World leaders met at the United Nation headquarters in New York today to sign the Paris Agreement — a pledge worked out at last December’s COP21 meeting in Paris to combat climate change.

In a statement, Secretary-General Ban Ki-moon said that while the signing was record breaking, records were also being broken elsewhere. “Record global temperatures. Record ice loss. Record carbon levels in the atmosphere,” he told the leaders from more than 170 countries. “We are in a race against time.”

Heads of delegations at the 2015 United Nations Climate Change Conference in Paris. (Source: Flickr)

Heads of delegations at the 2015 United Nations Climate Change Conference in Paris. (Source: Flickr)

While the signing of the agreement is an important step, individual countries still have to formally ratify it — a step both China and the US pledged on Friday to do by the end of the year. Commitments from China and the US are critical, since the countries are the two largest emitters of greenhouse gases.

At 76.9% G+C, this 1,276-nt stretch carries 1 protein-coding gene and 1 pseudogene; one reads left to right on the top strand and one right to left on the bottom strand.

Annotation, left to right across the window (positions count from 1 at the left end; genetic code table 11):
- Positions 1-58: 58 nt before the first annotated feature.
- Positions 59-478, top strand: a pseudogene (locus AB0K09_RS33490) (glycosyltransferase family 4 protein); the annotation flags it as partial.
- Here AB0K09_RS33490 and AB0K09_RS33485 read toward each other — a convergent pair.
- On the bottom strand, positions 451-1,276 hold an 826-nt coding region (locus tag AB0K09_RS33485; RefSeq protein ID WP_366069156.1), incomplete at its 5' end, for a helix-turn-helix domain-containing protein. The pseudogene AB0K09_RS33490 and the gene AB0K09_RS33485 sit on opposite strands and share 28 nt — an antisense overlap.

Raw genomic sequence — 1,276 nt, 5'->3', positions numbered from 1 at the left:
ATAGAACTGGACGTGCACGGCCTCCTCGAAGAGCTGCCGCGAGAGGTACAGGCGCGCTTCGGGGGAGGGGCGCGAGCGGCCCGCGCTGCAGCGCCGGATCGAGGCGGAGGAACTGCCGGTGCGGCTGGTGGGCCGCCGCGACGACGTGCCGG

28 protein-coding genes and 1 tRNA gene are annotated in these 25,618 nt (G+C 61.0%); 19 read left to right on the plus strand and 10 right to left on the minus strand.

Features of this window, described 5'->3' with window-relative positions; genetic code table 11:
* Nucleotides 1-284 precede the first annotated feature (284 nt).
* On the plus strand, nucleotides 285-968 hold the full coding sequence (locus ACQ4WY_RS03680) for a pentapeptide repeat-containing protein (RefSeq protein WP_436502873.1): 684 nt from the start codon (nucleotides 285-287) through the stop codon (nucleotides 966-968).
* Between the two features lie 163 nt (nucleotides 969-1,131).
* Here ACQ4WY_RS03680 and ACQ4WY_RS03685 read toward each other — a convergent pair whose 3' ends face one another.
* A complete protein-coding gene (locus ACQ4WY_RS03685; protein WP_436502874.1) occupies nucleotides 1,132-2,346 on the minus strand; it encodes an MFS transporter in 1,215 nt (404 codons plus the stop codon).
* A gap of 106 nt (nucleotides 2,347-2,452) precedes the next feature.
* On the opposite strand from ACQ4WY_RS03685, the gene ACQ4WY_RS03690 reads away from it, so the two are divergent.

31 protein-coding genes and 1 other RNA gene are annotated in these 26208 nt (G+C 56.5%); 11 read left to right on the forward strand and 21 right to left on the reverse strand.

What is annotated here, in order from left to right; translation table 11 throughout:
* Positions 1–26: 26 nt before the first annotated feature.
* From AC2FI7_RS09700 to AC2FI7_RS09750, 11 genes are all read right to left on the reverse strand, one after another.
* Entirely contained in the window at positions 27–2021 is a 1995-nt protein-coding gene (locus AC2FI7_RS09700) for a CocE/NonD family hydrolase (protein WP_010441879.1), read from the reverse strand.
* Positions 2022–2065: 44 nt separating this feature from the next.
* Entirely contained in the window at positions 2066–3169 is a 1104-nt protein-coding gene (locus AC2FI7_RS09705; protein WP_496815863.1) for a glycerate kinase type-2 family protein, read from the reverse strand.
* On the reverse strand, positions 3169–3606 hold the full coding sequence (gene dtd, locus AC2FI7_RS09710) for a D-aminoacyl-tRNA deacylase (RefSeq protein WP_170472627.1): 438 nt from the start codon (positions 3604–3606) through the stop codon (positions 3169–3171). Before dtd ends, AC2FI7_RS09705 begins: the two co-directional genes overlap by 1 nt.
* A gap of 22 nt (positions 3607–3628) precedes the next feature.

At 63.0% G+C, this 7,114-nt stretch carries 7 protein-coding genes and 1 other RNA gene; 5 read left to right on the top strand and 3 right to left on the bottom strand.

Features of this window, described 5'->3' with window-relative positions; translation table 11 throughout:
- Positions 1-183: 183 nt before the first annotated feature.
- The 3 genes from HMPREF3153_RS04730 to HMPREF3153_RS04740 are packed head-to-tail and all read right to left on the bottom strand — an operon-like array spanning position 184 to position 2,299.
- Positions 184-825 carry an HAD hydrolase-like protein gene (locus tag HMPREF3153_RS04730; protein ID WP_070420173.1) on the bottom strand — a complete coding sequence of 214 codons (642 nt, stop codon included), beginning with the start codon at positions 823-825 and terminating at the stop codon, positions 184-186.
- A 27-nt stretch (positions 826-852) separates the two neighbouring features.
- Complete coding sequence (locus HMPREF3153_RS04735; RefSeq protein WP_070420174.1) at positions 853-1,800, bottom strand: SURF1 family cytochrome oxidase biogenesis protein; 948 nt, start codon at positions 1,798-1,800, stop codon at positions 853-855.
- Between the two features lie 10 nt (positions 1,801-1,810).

The agreement will not take effect until 55 countries representing 55 percent of global greenhouse-gas emissions have done that. Once that happens, it will be legally binding.

The official signing of the agreement opened today and will remain open for one year. The World Resources Institute has developed an online tool to track progress of the signing and ratification of the agreement.

During the signing event today, US Secretary of State John Kerry called the agreement the “strongest most ambitious climate pact ever negotiated.”

The Paris Agreement has set a goal of preventing global mean temperature from increasing by more than two degrees Celsius compared with pre-industrial levels. Individual countries are then responsible for setting their own targets and the agreement also requires countries to report progress toward making those targets.

While the creating of a global plan is certainly historic, as reported by the NY Times, a number of experts question whether countries will follow through on their plans, citing a lack of detailed plans and tough political environments in places like the US.

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